She is not currently looking for work. Her son has medical issues and is currently being followed by several doctors to properly diagnose him. He has several dr appointments which she feels would become an issue with an employer, plus finding a baby sitter that is willing to care for him is another issue. Right now I am supporting the kids and my daughter. The father will not pay child support right now because he says they dont need anything. And if they do he says he will get what they need but he will not give my daughter any money until the court makes him.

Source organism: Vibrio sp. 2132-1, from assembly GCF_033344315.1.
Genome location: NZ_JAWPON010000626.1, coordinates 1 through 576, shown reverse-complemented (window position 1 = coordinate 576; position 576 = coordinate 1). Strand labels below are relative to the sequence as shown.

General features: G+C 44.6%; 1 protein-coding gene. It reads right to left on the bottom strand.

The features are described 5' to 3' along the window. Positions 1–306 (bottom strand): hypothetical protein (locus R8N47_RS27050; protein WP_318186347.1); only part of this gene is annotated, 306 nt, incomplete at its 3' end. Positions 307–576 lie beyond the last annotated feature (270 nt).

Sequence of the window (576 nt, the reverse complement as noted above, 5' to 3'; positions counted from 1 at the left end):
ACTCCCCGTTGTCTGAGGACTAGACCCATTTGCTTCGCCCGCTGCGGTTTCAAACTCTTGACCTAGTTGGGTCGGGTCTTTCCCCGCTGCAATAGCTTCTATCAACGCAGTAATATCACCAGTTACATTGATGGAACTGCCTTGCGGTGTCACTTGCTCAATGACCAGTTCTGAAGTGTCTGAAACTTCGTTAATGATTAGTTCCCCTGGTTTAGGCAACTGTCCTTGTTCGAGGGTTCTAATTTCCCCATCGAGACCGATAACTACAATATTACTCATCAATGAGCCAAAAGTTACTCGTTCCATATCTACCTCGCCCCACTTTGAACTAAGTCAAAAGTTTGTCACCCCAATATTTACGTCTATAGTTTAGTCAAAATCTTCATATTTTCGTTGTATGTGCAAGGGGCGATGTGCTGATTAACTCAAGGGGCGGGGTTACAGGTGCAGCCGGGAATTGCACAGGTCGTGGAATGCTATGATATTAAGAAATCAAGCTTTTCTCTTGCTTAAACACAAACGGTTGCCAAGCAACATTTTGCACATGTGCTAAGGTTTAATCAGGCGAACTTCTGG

The court is definitely going to make him pay support, there is no question. He doesn't get to decide what his children need or don't need or whether he should pay and when.Can I predict what a judge will ultimately do? No. Ultimately, each judge is going to do what is best. Do I think he will get sole custody? No. Again, it goes back to what is in the best interest of the child. The children appear well cared for and supported. The father sounds violent and uninterested in properly supporting his children, and I got that just from what you wrote - so if it's that obvious to me through a computer screen, it's going to be obvious in court, as well.As for a job, I can tell you that at some point, she's going to have to get one. A judge may not come out and say that, but both parents have a duty to support the children. Understandably she may not be in a position to do that now with a child who has medical issues and until more is known about that, it's clearly hard to know how to plan. But she will want to make clear in any custody hearing that this situation is temporary -she is doing what is best for her children right now, taking them out of a harmful situation, and eventually plans to support her children on her own.